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The ‘Fast Whitespace’ setting will be used for the G0 Rate in LightBurn.

This may be worth review:


Hi JohnJohn,
In response to your previous comment, my MPCNC is running Marlin, but it is a V1 Engineering custom configuration.

Thank you for linking ReaHe’s question about the Laser Jog Settings! This did the trick for me!

It is very unintuitive, however, that lightburn uses the “Fast Whitespace Scan” value for controlling G0 rapid moves during cutting operations. From the name of the setting, I would assume that it only controls traverse movements during raster image engraving or something. It might be worth considering renaming that setting, or creating a separate setting that can override it for rapid movements during cutting operations or smth

Not that it’s directly relevant for this Topic but I suspect this is a Marlin only thing. Can you confirm this doesn’t do this for GRBL machines?

Yes, this is a very specific quirk for Marlin.
I’m still attempting to tease the naming and the reasoning for it out of the Marlin spec.

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IIRC, Marlin is unique among G-Code interpreters, because it uses the same feedrate for G0 as G1 and implements them identically.

Other CNC implementations define G0 to move as fast as possible without regard to the feedrate used by G1, as in the LinuxCNC definition of G0:

This will produce coordinated motion to the destination point at the maximum rapid rate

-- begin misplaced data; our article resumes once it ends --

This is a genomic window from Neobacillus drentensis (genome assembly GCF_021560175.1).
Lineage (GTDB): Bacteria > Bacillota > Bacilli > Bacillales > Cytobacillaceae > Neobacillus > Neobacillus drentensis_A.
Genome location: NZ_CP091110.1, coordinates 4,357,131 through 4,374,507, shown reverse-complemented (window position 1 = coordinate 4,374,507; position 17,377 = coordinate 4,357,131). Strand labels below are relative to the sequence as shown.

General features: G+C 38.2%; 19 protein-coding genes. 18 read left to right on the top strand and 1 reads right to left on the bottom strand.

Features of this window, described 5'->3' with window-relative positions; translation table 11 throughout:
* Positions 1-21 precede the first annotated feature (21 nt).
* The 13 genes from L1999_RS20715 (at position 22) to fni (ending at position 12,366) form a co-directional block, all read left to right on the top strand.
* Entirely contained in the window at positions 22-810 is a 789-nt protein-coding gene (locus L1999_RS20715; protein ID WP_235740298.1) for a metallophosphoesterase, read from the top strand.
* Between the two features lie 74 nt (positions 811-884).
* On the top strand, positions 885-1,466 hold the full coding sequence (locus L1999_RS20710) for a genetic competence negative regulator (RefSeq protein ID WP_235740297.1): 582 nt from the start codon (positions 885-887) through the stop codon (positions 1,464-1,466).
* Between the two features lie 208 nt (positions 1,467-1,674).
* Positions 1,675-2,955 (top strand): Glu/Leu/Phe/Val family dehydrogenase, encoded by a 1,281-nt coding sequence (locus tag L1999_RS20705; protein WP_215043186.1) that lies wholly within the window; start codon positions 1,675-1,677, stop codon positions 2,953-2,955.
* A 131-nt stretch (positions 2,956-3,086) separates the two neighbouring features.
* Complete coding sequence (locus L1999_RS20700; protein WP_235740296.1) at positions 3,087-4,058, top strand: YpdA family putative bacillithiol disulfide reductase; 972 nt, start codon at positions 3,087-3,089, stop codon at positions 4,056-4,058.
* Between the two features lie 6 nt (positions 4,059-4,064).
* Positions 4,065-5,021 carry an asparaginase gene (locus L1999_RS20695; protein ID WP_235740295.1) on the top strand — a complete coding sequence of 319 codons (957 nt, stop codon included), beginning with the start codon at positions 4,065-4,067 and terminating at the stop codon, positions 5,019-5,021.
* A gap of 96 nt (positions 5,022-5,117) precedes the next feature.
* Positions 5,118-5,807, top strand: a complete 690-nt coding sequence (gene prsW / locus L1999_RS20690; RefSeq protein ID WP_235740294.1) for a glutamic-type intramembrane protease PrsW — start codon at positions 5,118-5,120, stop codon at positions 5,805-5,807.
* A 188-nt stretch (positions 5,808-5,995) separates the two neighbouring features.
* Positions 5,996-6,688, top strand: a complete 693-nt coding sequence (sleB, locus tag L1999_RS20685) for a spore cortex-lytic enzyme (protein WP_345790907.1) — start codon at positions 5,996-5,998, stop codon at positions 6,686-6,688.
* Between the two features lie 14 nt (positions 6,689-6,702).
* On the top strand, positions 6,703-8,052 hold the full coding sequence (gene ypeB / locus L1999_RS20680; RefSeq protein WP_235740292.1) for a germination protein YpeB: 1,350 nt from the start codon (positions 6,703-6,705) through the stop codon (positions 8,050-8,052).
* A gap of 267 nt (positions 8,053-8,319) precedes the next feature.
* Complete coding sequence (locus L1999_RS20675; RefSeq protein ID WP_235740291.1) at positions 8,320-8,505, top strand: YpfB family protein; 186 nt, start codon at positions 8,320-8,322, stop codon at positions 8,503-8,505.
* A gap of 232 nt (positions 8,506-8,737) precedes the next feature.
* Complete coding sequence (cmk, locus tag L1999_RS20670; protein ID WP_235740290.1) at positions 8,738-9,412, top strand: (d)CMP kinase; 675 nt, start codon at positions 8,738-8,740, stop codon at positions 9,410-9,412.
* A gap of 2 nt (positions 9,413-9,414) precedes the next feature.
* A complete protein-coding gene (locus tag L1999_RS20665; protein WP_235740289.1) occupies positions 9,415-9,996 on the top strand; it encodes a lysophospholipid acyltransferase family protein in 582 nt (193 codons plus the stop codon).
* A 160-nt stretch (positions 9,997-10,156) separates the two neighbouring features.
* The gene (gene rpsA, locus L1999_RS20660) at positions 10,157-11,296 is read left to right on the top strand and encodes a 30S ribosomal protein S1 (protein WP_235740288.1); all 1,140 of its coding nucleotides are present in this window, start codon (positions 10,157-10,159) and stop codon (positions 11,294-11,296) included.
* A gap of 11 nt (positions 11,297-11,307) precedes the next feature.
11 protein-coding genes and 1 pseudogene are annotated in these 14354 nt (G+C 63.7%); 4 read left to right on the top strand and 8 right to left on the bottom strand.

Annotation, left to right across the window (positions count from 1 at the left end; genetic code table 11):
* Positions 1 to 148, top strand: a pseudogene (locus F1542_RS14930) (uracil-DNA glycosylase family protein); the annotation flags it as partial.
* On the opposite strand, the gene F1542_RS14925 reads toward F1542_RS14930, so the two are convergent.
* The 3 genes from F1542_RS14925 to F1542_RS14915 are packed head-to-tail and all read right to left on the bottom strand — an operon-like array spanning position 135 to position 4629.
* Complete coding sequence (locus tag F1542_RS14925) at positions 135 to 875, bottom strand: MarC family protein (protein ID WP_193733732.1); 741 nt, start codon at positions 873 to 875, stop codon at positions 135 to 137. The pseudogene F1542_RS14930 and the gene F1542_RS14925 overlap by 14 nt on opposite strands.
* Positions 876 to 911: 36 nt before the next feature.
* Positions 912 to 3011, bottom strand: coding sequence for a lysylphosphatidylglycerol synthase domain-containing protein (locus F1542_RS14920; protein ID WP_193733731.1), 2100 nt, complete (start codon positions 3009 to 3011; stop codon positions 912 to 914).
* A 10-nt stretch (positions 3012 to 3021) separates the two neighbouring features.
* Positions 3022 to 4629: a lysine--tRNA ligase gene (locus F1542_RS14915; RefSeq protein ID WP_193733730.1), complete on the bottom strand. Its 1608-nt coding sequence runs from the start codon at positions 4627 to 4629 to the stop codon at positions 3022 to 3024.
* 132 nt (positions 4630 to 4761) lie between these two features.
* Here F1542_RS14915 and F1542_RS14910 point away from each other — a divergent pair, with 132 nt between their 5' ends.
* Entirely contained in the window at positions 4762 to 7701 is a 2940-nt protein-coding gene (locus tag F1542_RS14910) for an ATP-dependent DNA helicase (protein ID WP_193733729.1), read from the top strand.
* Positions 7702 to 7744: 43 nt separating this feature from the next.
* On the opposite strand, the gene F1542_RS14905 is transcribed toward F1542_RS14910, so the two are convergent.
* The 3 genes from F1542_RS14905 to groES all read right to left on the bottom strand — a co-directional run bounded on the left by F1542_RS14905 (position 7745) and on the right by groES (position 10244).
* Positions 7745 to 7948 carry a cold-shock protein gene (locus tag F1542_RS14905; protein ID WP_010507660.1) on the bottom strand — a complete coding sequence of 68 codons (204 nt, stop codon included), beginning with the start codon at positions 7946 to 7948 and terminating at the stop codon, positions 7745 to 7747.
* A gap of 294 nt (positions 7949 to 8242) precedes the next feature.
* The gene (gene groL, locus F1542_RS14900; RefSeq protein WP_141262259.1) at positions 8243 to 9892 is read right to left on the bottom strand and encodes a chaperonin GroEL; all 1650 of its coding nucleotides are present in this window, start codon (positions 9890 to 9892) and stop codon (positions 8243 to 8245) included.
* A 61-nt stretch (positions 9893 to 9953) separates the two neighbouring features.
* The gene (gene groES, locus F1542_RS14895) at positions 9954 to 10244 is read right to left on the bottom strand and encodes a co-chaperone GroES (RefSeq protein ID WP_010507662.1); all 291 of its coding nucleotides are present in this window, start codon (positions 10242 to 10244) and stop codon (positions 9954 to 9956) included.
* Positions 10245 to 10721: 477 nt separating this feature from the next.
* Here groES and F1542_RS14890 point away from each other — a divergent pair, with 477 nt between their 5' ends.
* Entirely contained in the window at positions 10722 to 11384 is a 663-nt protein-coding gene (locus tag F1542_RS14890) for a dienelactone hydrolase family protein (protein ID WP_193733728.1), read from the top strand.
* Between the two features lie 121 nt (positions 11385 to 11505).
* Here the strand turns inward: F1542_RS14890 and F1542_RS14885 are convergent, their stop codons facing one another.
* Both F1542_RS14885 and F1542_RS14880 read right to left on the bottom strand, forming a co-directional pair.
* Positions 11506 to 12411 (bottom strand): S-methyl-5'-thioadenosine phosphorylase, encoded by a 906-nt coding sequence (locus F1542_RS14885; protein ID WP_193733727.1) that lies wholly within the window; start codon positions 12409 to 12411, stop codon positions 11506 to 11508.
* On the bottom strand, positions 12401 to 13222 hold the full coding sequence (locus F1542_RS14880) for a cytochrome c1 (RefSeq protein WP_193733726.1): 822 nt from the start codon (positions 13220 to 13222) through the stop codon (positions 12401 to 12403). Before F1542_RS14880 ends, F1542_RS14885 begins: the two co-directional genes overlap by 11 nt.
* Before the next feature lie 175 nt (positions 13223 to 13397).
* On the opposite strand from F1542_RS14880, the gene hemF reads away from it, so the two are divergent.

So, for Marlin, you must force a feedrate that makes G0 go lickety-split, because otherwise it will trudge along at whatever rate you just used for G1. Having G0 use a feedrate you know is faster than anything else seems reasonable.

IMO, it’s just another reason why Marlin is a weak choice for anything other than a 3D printer controller.

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Can confirm this is how Marlin works.

Feedrates change a lot in 3D printing. Slicers recognise lots of different extrusion moves and you can generally customise the feedrate for all of them. (e.g. inner walls, outer walls, infill, bridges, tops and bottoms of things.)

Features like retraction/reversal before/after travel moves will also have a feedrate defined (acceptable retraction feedrates can be material-dependent). Z-hopping (G0 move) can also be combined with retraction for travel moves, and you generally don’t hop at the same speed you’d move the x and y axes.

I suspect they just decided to keep it simple and only keep the most recent feedrate in memory, on the basis the slicer can do the heavy lifting of keeping track of and defining what feedrate is required as and when. It would also save a tiny amount of space in memory, could make a difference on low-end hardware maybe?

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They start with a tiny amount of memory: the ATmega 328 microcontroller has 2 kB of RAM and 32 kB of Flash for the program. The RAM must hold all the variables, plus stack and heap space, plus a few other odds & ends.

The fact that essentially all cheap 3D printers / laser cutters / CNC machines use a '328 controller stands as a testament to human ingenuity …